My friend and colleague Josh Mason-Barkin sent a few of us an e-mail his question and my reply follow. I hope you will add your thoughts.
"Malcolm Gladwell (in the New Yorker) says online social networks are not capable of empowering real and meaningful change. If he's right, what does that mean for attempts to make real and meaningful change in Jewish education?"
I think you reduce Gladwell's point to the level at which it might be paralyzing, or at least unhelpful. On one level, I think he is absolutely correct. The internet is changing the world. Not the way the men at Woolworth’s in Greensboro did.
The social network is not a movement, at least not in terms that lead people to sing “We Shall Overcome” in a way that suggests the way things are done must change and change now. It is more a change in the way we perceive and make meaning. Not as dramatic as making a stand on the Edmund Pettus Bridge in March of 1965, nor did I think we are praying with our fingers on the keyboard as Heschel praying with his feet in Selma.
What we can do is profound, but not as dramaticly or even as profound as what Gladwell describes.
I think Gladwell has used the civil rights movement as a straw man of sorts, but one that knocks you down instead of being bowled over itself. That doesn’t mean social networking is trivial. It just isn’t going to change the world the same way as actual civil disobedience and real time advocacy will.
At the same time, let’s look at “Yes We Can” and the Obama online juggernaut of 2008. The campaign relied heavily on social networking to mobilize money, awareness, bodies at campaign rallies and votes. They didn’t give up traditional RT campaign methodology in favor of the digital campaign. Plouffe and company’s genius was integrating the two.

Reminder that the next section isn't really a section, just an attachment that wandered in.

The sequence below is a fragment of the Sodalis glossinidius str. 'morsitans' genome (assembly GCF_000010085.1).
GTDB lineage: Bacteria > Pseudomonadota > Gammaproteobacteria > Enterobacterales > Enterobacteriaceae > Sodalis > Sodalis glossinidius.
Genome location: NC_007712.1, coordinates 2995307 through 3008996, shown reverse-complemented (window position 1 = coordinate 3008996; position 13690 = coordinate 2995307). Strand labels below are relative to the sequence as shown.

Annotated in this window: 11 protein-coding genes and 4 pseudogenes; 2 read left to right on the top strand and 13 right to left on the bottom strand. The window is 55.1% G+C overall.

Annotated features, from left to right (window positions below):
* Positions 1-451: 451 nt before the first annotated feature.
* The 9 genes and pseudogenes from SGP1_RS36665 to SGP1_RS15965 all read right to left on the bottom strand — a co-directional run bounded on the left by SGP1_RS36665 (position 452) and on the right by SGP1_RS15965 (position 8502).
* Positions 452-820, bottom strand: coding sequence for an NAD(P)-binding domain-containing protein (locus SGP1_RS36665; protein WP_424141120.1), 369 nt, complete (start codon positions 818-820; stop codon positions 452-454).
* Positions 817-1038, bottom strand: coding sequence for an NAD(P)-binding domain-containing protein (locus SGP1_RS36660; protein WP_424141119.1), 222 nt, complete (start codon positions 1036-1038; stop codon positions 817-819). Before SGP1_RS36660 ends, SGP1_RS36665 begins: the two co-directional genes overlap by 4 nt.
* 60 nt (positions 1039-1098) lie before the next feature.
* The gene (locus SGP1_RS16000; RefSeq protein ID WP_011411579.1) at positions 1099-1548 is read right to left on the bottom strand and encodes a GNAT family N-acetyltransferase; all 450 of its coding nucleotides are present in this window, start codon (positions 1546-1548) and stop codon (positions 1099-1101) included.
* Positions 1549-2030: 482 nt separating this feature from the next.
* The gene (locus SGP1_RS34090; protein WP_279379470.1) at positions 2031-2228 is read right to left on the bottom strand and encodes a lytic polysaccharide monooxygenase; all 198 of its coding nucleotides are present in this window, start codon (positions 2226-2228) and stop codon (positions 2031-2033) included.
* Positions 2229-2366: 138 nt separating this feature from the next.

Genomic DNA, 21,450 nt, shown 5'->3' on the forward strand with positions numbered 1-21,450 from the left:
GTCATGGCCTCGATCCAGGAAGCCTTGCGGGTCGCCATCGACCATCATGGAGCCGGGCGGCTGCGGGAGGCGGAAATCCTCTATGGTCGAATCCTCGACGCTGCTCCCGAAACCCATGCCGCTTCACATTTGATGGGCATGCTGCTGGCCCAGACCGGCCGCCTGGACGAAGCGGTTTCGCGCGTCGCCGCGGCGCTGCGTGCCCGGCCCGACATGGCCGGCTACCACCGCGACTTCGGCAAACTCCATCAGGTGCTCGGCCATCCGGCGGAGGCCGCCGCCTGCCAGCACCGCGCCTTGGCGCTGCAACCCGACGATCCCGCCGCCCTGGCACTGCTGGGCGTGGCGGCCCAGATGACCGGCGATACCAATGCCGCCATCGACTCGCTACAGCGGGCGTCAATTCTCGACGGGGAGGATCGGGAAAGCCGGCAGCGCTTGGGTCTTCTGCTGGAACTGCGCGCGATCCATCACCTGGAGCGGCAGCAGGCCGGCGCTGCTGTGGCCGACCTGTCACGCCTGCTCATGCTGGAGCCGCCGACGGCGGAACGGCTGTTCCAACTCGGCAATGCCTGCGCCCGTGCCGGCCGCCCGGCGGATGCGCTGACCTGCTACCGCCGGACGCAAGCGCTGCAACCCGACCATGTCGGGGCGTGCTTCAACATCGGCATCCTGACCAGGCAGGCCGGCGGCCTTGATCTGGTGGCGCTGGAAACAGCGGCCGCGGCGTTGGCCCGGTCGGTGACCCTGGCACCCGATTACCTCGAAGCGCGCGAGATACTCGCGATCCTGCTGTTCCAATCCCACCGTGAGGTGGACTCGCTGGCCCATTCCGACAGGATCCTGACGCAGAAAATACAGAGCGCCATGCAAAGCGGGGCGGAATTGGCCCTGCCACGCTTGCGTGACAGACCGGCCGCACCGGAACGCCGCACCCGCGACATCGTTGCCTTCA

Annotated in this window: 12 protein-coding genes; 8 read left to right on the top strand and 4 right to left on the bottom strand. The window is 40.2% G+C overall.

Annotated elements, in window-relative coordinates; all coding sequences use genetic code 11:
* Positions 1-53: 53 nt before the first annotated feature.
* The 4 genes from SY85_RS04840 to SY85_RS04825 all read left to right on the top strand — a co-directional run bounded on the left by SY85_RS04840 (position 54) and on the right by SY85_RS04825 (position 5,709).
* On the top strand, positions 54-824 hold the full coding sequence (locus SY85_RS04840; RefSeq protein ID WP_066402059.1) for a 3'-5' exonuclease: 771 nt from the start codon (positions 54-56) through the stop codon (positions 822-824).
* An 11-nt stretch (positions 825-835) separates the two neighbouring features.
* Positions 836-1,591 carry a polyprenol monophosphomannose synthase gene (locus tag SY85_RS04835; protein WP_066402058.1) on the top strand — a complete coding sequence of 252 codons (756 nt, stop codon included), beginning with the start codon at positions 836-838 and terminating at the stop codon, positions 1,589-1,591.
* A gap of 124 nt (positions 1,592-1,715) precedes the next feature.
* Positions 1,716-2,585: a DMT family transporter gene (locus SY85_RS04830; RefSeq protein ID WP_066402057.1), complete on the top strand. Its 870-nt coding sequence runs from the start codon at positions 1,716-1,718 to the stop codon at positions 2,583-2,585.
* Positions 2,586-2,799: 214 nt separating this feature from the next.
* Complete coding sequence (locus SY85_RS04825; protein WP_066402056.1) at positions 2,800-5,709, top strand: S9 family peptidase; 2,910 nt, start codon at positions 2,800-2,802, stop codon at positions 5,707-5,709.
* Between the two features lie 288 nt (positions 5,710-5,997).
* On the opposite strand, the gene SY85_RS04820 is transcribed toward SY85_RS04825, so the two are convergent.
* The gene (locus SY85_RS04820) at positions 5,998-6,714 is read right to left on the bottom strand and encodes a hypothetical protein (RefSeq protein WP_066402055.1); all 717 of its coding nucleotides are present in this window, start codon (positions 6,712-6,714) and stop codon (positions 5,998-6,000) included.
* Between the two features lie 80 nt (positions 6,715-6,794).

One of the things I find myself saying often is that the technology is awesome. But it is not the only thing! It is a tool, not a revolution. Our success will come from integrating. Nothing will replace the value of students and a teacher sitting around a table or under a tree with texts and ideas. As Grishaver suggests, we need technology PLUS analog/Face to Face/RT experiences, not INSTEAD of them. If the revolution means all digital all the time, it will fail as soon as the kids master the next level of the video game. He says:
“The real point is that real life still offers some unique opportunities: classroom community, love-interests, caring faculty and a speed and spontaneity that you don’t get pounding away a keyboard with your thumbs. Virtual community makes it possible to participate with less exposure. It often feels safer. Yet Solomon and Flexner bring a whole bunch of research sources that suggest participation is higher in blended circumstances. A friend is part of a heavily funded online dialogue. The story I got from this friend was that at first, before they ever met, their online dialogue was full of posturing and pontificating. Once the online group shared a retreat together, the dialogue shifted. It became real people talking to real people.”
What social media and other Web 2.0 technologies offer is access to learners and teachers in new and exciting ways. It offers that access because they are using the technology. When we were kids (and you guys sort of still are ;-}) we went home and played with our friends, did our homework, read books and watched TV. There was not much access to us for our Hebrew school teachers when we were not in the temple.
My sons, aged 12 and 17, now multi-task. While doing homework, they access their text messages on the phones, chat and post items on Facebook, surf the web, watch YouTube videos, etc.
If my teachers are social media savvy,
AND the kids let them, they can initiate or invite contacts that were unimaginable.
AND we can entice them into other Jewish learning modes through third web sites and applications like the Embassy of Israel, the work David and others are doing in Second Life, and even blogs like Jew School and David Wilensky’s stuff.
I am actually putting together a class called “Judaism, there’s an App for that” for our community high school.
I am hoping to explore how we can get students to focus both their digital and analog eyes on Judaism.
So Gladwell is right. But his point doesn’t change the need for us to engage in digital forms of building learners, learning and learning communities.